Childhood Obesity Linked to Early Adult Death

A study on childhood obesity was published in the February 11, 2010 issue of the New England Journal of Medicine (NEJM) showing that children who are obese are twice as likely to die by age 55 of illness or a self-inflicted injury, than their slimmer counterparts.

The study was also reported on in the February 10, 2010 edition of the New York Times, which started by noting that the study was very rare in that it followed thousands of children through their adult years. The study showed that children with pre-diabetes were at almost double the risk of dying before 55. Additionally, those with high blood pressure were also at some increased risk of an early death.

Helen C. Looker, M.B., B.S., an author of the study commented in the Times article, “This suggests that obesity in children, even prepubescent children, may have very serious long-term health effects through midlife, that there is something serious being set in motion by obesity at early ages. We all expect to get beyond 55 these days.”

An unrelated, but timely study published in the February 2010 issue of The American Journal of Public Health showed that it is not watching TV that contributes to childhood obesity, but rather watching the commercials. This study, reported on by Science Daily on February 10, 2010, shows that childhood obesity is directly related to children’s exposure to commercials that advertise unhealthy foods, rather than just the amount of TV a child watches.

This study showed that there is a difference between children who watch commercial TV as compared to those who watch non-commercial TV such as DVDs and educational television programming. Amazingly, the study showed that by age 5, most children have seen an average of more than 4,000 television commercials for food each year.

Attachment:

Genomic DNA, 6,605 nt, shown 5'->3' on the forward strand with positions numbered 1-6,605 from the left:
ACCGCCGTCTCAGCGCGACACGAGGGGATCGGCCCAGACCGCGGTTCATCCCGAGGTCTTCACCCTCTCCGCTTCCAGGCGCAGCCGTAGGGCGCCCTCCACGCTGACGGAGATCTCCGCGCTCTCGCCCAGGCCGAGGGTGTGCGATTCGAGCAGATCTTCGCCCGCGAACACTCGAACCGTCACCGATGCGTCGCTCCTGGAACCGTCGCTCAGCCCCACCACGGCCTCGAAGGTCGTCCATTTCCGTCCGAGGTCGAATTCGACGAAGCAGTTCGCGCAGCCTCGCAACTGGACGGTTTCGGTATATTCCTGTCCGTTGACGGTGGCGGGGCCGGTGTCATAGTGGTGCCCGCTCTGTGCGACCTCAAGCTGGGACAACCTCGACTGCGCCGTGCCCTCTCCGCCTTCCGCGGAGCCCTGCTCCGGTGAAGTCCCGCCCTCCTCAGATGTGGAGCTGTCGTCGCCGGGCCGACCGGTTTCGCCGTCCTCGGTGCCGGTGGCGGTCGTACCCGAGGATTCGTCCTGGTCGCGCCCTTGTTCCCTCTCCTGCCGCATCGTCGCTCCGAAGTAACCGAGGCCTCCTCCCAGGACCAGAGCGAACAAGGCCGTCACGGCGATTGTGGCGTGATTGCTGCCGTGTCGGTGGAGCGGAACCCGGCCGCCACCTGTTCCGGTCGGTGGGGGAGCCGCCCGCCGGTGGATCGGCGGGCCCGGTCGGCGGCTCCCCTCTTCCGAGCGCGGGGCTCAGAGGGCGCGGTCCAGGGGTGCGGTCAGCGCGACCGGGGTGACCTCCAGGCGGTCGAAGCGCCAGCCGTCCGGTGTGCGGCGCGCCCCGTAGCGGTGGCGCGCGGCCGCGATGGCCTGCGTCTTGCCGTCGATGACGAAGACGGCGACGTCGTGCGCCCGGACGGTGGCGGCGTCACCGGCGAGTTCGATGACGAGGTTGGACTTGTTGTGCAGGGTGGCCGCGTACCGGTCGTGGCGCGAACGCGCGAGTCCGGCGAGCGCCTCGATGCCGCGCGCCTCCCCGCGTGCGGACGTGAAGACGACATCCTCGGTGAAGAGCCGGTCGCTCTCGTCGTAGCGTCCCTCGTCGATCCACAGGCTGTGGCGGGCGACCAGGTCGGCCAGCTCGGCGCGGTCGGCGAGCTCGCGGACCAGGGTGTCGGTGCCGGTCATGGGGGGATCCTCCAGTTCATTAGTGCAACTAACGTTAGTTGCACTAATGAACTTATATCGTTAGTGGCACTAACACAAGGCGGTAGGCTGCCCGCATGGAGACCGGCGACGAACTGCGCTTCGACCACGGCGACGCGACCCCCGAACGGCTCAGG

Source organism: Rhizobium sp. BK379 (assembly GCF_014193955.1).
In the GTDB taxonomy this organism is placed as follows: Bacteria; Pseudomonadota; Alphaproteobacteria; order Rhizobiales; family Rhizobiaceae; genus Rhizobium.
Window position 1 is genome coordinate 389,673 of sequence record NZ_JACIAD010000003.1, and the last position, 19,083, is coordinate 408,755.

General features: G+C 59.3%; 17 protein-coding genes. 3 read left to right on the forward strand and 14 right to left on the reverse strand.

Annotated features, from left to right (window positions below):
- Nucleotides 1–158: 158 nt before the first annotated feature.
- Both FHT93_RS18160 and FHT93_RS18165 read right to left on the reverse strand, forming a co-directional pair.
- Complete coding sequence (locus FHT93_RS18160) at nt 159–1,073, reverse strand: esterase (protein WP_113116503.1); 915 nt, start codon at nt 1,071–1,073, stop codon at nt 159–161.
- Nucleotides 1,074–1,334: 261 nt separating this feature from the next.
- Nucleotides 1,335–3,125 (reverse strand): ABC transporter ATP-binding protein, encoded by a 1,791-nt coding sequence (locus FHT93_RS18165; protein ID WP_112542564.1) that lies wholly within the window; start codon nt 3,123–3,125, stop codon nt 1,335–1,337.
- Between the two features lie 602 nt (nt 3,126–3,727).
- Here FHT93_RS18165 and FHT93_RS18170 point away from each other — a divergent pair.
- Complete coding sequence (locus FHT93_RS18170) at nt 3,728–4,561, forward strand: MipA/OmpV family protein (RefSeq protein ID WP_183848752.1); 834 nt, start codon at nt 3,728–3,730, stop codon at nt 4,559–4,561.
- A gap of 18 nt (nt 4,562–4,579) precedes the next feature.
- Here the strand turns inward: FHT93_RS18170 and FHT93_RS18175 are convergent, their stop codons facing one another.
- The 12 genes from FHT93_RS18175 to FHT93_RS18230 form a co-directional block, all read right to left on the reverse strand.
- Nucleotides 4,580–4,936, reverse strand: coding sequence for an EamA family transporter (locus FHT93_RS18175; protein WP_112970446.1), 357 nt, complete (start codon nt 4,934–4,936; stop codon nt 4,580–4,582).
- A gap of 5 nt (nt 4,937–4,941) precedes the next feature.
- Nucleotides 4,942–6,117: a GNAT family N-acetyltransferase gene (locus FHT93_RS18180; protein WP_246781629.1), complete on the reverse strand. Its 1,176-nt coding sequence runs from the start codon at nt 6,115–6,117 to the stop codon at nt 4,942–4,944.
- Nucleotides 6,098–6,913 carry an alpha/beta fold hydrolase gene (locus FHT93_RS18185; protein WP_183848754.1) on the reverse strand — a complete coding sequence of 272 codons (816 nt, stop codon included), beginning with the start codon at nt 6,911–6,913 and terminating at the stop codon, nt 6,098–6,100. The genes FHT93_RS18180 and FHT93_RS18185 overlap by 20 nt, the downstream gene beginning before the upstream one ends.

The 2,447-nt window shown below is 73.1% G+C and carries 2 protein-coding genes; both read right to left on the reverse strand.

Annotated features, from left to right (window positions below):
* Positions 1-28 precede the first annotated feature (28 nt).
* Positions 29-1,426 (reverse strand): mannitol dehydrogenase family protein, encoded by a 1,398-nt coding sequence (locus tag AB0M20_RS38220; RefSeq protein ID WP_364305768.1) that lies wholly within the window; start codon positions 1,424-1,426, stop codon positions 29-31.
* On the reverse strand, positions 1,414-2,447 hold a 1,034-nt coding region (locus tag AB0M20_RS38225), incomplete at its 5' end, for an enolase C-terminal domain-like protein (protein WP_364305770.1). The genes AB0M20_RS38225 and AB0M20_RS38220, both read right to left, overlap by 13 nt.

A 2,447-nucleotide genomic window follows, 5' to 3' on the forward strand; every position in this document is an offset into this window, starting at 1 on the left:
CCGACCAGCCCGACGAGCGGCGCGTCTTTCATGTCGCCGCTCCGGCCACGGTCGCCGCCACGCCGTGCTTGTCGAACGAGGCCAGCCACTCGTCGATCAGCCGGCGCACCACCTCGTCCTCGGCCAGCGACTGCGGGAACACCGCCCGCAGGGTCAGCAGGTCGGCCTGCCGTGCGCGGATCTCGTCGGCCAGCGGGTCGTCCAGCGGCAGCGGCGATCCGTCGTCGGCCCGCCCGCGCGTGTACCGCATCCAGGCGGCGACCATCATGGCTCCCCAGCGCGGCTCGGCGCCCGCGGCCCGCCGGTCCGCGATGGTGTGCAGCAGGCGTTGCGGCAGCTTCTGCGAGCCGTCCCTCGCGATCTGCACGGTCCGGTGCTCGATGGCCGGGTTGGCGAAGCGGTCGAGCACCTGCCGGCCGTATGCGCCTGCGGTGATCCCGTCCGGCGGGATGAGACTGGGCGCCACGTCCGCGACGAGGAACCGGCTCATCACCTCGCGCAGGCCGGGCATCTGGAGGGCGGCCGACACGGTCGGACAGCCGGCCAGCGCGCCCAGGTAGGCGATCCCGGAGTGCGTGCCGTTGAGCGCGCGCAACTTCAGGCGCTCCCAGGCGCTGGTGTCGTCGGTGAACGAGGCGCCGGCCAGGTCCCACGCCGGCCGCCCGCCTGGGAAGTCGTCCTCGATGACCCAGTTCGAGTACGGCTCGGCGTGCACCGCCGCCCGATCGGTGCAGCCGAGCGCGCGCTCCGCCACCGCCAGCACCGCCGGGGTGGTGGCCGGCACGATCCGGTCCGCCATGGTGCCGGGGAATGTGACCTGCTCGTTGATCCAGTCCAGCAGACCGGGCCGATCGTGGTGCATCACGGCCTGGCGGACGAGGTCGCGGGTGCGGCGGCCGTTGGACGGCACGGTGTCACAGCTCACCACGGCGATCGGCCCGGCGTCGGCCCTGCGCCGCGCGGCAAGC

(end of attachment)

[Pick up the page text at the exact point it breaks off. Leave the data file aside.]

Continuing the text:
Dr. Fred Zimmerman, the study’s lead author and chairman of U.C.L.A.’s Department of Health Services, noted that commercials for sweetened cereals, junk food and fast food chains probably had an insidious influence over a child’s food preferences. He stated, “Commercial television pushes children to eat a large quantity of those foods they should consume least: sugary cereals, snacks, fast food and soda pop.”

In the Science Daily article, Dr. Zimmerman concluded, “Just as there are far better and more nutritious foods than those advertised on television, there are also far better and more interesting shows on television than those supported by advertising. Educational television has come a long way since today’s parents were children, and there are now many fantastic shows on commercial-free television and, of course, wonderful content available on DVD.”

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